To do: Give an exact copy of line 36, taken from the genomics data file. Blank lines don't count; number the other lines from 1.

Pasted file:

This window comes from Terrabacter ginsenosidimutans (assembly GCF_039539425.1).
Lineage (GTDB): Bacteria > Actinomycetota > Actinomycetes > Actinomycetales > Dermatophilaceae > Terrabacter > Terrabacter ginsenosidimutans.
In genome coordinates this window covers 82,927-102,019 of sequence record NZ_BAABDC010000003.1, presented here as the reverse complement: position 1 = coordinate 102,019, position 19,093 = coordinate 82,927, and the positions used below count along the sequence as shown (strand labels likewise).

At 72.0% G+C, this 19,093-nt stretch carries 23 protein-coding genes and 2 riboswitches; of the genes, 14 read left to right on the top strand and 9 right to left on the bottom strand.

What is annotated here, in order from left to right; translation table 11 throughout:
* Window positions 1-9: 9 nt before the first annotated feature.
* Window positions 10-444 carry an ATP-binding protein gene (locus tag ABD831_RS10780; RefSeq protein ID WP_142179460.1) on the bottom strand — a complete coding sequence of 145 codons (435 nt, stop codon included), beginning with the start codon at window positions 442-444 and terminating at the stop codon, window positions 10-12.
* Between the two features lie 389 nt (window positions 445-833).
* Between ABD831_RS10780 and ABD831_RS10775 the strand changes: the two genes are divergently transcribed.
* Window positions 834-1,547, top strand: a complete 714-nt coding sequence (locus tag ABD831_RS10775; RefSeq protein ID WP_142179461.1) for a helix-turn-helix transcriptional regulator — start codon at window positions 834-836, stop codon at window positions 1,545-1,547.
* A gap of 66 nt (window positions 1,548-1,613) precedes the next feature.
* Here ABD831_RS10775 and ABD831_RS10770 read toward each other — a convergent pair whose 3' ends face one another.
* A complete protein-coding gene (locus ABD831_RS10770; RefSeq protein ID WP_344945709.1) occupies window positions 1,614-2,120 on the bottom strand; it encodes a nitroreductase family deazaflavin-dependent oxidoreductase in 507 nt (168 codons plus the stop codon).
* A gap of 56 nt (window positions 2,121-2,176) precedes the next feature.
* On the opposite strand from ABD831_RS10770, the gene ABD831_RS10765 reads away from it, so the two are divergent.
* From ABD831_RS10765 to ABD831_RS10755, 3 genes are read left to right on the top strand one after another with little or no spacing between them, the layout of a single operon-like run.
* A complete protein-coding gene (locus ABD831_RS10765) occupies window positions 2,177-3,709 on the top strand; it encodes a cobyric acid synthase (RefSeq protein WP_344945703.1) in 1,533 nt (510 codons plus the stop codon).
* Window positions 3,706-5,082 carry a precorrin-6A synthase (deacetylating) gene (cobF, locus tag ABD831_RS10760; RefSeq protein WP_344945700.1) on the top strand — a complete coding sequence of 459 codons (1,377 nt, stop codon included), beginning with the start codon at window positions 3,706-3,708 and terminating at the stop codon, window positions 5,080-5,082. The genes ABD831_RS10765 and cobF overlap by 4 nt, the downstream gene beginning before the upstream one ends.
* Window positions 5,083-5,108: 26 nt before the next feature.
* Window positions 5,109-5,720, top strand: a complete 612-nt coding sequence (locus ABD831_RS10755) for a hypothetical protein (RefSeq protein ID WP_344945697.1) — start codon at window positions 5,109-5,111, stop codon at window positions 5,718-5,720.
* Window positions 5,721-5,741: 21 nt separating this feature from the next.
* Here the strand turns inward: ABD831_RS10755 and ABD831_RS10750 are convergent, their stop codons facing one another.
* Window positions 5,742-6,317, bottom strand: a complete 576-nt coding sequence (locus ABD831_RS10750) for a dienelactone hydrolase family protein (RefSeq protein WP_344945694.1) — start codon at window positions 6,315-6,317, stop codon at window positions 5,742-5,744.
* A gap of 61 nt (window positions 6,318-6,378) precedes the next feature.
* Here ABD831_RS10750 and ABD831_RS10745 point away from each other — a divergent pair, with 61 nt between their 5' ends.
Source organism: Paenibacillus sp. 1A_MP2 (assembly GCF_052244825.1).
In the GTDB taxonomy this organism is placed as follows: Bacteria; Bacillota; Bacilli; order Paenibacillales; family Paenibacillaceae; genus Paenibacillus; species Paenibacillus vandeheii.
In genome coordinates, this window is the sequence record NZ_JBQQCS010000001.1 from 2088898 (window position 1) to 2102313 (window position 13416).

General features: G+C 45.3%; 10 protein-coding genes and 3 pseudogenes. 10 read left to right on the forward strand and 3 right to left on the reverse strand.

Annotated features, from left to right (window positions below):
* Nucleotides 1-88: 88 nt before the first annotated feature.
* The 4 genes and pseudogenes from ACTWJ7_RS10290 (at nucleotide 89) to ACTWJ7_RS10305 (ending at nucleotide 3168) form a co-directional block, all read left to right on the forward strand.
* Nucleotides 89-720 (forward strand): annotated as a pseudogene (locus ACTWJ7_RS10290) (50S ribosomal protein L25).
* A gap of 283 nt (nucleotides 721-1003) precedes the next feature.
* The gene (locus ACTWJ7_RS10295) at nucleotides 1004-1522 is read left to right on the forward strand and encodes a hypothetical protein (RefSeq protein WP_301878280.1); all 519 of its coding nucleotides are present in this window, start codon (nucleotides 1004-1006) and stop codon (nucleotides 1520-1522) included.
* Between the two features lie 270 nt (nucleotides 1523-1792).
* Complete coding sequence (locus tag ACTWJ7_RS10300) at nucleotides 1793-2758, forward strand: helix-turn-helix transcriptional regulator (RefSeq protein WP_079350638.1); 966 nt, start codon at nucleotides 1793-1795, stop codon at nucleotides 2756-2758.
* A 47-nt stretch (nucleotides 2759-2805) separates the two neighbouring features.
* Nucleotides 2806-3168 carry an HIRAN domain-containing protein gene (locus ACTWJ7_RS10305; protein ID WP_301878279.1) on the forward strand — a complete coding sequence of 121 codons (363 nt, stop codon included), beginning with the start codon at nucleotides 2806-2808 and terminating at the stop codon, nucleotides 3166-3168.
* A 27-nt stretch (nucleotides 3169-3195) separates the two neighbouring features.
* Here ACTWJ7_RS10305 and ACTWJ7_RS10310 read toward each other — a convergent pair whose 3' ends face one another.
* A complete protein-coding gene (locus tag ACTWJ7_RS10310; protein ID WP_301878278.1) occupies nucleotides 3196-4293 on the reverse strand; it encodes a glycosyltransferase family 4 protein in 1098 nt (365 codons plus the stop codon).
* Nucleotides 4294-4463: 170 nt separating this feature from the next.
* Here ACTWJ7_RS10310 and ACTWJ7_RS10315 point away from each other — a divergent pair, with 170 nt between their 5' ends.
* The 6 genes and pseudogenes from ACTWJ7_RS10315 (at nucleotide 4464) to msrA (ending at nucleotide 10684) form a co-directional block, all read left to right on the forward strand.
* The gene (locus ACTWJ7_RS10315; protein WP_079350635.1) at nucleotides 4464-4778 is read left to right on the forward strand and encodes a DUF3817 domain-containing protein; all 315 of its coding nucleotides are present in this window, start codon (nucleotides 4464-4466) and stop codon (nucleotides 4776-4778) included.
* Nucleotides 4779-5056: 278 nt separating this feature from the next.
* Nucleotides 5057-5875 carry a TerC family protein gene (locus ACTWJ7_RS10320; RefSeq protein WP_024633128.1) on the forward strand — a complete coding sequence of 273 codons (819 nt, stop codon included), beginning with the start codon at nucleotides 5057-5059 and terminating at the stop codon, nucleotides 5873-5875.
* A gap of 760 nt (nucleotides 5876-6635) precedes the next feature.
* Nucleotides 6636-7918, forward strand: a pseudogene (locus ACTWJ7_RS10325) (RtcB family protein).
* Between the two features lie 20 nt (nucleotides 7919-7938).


* Between the two features lie 270 nt (nucleotides 1523-1792).